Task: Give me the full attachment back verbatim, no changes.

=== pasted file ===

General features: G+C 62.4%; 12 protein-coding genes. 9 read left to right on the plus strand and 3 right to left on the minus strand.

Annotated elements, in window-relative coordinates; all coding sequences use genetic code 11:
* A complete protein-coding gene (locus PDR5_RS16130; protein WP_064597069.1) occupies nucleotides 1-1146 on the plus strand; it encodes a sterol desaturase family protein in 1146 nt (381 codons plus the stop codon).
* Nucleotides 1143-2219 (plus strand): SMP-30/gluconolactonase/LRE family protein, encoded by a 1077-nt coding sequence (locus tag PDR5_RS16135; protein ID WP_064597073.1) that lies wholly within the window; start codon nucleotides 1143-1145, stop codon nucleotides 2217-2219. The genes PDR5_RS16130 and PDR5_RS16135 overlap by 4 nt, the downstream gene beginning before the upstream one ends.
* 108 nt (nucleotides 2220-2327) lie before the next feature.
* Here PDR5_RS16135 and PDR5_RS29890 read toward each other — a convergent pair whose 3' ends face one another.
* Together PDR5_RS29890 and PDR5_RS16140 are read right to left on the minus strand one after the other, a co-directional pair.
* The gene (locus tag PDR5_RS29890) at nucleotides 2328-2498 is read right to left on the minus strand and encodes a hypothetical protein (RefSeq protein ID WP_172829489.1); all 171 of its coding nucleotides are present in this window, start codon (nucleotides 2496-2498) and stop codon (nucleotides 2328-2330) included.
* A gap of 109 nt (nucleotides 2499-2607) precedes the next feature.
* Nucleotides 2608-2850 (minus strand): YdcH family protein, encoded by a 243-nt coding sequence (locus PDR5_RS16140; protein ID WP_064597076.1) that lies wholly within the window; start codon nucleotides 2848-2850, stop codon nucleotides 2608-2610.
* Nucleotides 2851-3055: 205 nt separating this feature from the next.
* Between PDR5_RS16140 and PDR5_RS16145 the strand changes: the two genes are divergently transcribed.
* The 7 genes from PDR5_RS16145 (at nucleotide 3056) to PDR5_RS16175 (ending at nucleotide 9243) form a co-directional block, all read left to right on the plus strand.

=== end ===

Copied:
General features: G+C 62.4%; 12 protein-coding genes. 9 read left to right on the plus strand and 3 right to left on the minus strand.

Annotated elements, in window-relative coordinates; all coding sequences use genetic code 11:
* A complete protein-coding gene (locus PDR5_RS16130; protein WP_064597069.1) occupies nucleotides 1-1146 on the plus strand; it encodes a sterol desaturase family protein in 1146 nt (381 codons plus the stop codon).
* Nucleotides 1143-2219 (plus strand): SMP-30/gluconolactonase/LRE family protein, encoded by a 1077-nt coding sequence (locus tag PDR5_RS16135; protein ID WP_064597073.1) that lies wholly within the window; start codon nucleotides 1143-1145, stop codon nucleotides 2217-2219. The genes PDR5_RS16130 and PDR5_RS16135 overlap by 4 nt, the downstream gene beginning before the upstream one ends.
* 108 nt (nucleotides 2220-2327) lie before the next feature.
* Here PDR5_RS16135 and PDR5_RS29890 read toward each other — a convergent pair whose 3' ends face one another.
* Together PDR5_RS29890 and PDR5_RS16140 are read right to left on the minus strand one after the other, a co-directional pair.
* The gene (locus tag PDR5_RS29890) at nucleotides 2328-2498 is read right to left on the minus strand and encodes a hypothetical protein (RefSeq protein ID WP_172829489.1); all 171 of its coding nucleotides are present in this window, start codon (nucleotides 2496-2498) and stop codon (nucleotides 2328-2330) included.
* A gap of 109 nt (nucleotides 2499-2607) precedes the next feature.
* Nucleotides 2608-2850 (minus strand): YdcH family protein, encoded by a 243-nt coding sequence (locus PDR5_RS16140; protein ID WP_064597076.1) that lies wholly within the window; start codon nucleotides 2848-2850, stop codon nucleotides 2608-2610.
* Nucleotides 2851-3055: 205 nt separating this feature from the next.
* Between PDR5_RS16140 and PDR5_RS16145 the strand changes: the two genes are divergently transcribed.
* The 7 genes from PDR5_RS16145 (at nucleotide 3056) to PDR5_RS16175 (ending at nucleotide 9243) form a co-directional block, all read left to right on the plus strand.